YouTube engineers are working on a self-service method that will give moviemakers the ability to upload and provide their streaming content for rent. The service will be available only to YouTube Partners.
OnlineMediaDaily: YouTube Developing Self-Serve Rental Model
Cnet: YouTube will let some users charge for rentals
Mashable.com: YouTube to Let Partners Charge Rental Fees for Video
That whole H.264 licensing thing
Nilay Patel at Engadget takes a look at the whole H.264 licensing thing, and answers some of the myths and rumors; will it cost you money? is it okay to use your video camera?
The answers are pretty much the same as the summary here.
Engadget: Know Your Rights: H.264, patent licensing, and you
I only just came across this website, though it seems it's been going for a while. Interesting articles in their latest issue include:
- Film Promotion 2.0: Getting Your Film Out Into The World
- Good Performances Don't Require Money: Getting Good Actors on a Micro-Budget
- The Lone Gun Manifesto: Cinema Unplugged
- NAB 2010: A Look at the New Micro-Budget Toys
- The Quinkin Shoot: Shooting a Film with Twin REDOnes for $4K
- Video Training: Prepping Your Airsoft Guns For Action Films
Create a car video review, win $10,000
Kelley Blue Book has announced a new video car review contest offering a grand prize of $10,000 and the opportunity to play Kelley Blue Book Editor for a day. Go to Kelley Blue Book's YouTube channel, watch the contest video and reply with their two-minute video to enter. Entrants are also required to visit and register kbb.com.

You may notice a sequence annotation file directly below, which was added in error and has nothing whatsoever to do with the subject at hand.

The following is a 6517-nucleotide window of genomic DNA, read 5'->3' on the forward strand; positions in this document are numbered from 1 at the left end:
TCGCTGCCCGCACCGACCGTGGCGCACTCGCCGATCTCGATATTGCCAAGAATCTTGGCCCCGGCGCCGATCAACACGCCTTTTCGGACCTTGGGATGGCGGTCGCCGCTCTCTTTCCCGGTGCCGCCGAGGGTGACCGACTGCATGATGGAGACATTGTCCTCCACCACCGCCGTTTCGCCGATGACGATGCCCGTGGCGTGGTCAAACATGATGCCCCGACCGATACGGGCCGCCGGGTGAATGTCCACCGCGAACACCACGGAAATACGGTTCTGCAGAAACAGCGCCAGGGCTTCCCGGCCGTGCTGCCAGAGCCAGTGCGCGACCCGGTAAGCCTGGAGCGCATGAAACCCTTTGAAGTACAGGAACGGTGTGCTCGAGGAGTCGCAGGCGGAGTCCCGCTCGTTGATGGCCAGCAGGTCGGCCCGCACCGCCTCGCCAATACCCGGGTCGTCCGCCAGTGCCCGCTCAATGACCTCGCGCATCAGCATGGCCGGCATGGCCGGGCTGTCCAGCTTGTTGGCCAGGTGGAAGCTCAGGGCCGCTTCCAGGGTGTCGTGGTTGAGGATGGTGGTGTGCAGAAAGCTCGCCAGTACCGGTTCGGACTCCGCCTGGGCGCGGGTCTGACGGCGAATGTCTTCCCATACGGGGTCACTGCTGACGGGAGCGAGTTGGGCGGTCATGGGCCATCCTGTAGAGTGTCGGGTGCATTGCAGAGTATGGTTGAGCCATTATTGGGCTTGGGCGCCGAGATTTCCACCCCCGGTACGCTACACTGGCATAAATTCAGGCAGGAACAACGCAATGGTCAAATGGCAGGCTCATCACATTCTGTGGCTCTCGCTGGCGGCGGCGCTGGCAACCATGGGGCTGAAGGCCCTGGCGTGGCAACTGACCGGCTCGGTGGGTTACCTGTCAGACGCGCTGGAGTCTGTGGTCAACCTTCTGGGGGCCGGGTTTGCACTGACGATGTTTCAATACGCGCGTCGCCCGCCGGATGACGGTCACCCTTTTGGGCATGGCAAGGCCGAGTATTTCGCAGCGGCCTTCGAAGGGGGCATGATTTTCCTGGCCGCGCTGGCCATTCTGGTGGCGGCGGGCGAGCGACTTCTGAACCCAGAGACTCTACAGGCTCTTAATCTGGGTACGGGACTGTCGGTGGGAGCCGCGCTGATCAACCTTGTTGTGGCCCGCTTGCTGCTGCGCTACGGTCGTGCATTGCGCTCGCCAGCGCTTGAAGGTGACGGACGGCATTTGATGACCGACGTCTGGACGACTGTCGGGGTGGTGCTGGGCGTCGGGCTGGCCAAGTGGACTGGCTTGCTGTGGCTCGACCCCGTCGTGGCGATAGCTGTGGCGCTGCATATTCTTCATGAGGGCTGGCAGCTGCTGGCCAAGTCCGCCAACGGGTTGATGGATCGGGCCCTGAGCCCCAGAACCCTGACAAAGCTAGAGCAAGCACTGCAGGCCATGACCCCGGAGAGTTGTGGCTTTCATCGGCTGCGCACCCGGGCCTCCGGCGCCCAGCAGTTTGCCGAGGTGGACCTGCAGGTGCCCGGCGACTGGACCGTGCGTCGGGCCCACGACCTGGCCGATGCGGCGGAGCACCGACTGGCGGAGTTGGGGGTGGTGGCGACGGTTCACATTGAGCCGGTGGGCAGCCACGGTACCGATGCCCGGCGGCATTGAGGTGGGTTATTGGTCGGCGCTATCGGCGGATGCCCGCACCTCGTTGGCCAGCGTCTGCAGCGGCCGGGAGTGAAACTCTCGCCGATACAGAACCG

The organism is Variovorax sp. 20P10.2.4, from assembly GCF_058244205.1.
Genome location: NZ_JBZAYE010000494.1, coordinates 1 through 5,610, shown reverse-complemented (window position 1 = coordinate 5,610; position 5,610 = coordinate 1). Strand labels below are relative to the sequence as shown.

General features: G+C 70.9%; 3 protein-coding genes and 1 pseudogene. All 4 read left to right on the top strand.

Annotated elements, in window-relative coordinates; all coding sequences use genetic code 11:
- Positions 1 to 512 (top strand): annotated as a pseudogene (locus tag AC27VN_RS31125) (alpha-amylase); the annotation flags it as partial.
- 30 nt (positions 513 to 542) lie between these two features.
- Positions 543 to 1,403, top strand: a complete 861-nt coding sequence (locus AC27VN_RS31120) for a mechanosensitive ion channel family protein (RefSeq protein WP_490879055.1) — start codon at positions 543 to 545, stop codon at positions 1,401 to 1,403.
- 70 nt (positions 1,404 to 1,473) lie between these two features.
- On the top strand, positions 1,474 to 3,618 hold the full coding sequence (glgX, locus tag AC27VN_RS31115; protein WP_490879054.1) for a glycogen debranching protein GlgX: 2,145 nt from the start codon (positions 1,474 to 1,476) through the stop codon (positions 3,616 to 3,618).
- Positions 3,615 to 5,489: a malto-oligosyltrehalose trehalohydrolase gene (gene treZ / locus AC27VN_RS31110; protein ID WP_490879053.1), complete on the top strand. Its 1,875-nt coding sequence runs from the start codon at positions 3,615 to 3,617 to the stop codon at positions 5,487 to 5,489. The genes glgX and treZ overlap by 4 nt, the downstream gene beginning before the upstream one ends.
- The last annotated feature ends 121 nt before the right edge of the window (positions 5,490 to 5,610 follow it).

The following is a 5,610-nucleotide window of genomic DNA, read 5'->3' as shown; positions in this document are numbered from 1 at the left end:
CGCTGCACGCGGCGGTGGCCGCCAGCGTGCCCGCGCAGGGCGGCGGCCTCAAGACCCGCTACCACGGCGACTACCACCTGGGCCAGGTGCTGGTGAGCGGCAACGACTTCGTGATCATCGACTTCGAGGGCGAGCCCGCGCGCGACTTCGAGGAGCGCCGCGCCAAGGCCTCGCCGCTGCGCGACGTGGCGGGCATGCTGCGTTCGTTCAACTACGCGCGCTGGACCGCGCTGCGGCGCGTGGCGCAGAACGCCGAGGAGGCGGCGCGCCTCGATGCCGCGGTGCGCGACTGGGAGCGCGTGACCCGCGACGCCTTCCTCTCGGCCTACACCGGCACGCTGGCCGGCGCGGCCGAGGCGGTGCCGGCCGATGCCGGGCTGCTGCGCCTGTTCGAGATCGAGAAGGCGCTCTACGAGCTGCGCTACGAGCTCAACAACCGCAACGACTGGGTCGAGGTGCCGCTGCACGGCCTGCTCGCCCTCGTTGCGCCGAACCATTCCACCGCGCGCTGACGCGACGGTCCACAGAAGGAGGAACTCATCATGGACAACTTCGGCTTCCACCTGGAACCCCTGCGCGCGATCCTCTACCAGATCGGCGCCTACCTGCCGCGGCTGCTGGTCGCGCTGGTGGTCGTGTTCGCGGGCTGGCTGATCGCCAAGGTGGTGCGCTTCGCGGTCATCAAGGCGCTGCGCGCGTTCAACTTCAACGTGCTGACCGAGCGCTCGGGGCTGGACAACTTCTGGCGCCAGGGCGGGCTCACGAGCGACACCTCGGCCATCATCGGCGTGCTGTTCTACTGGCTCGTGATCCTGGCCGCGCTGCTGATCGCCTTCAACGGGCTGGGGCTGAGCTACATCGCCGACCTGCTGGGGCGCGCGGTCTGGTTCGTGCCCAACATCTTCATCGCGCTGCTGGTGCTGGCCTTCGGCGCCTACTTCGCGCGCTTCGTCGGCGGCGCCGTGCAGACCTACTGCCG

The contest is now open and submissions will be accepted until 4:59:59 PM PDT on June 15, 2010. Entries will be judged on creativity, the ability to capture the essence of the vehicle being reviewed, cool and unusual visuals, overall presentation, professionalism, and 'general awesomeness.'
How hard could it be? - [wait! isn't that a copyrighted Top Gear phrase?]
So it's not really video related, but Sony has this new "iSweep" technology; pan the still camera across a scene and the camera takes a succession of images and stitches them together automatically. If the ad is to be believed, anyone can do it! [I suspect it's not that easy; you'll have to keep the camera level and issues of focusing and shutter speed/blur in low light, but still, it "looks" cool!]
Note that Philip Johnston recently did a short video review of the Sony HX5V, which also has iSweep, and was surprised by the quality of the video it produced. It and the TX7 were introduced in January. [I can't determine if these were the first (only) cameras to offer this option.]
The HX5U is $349 @ Amazon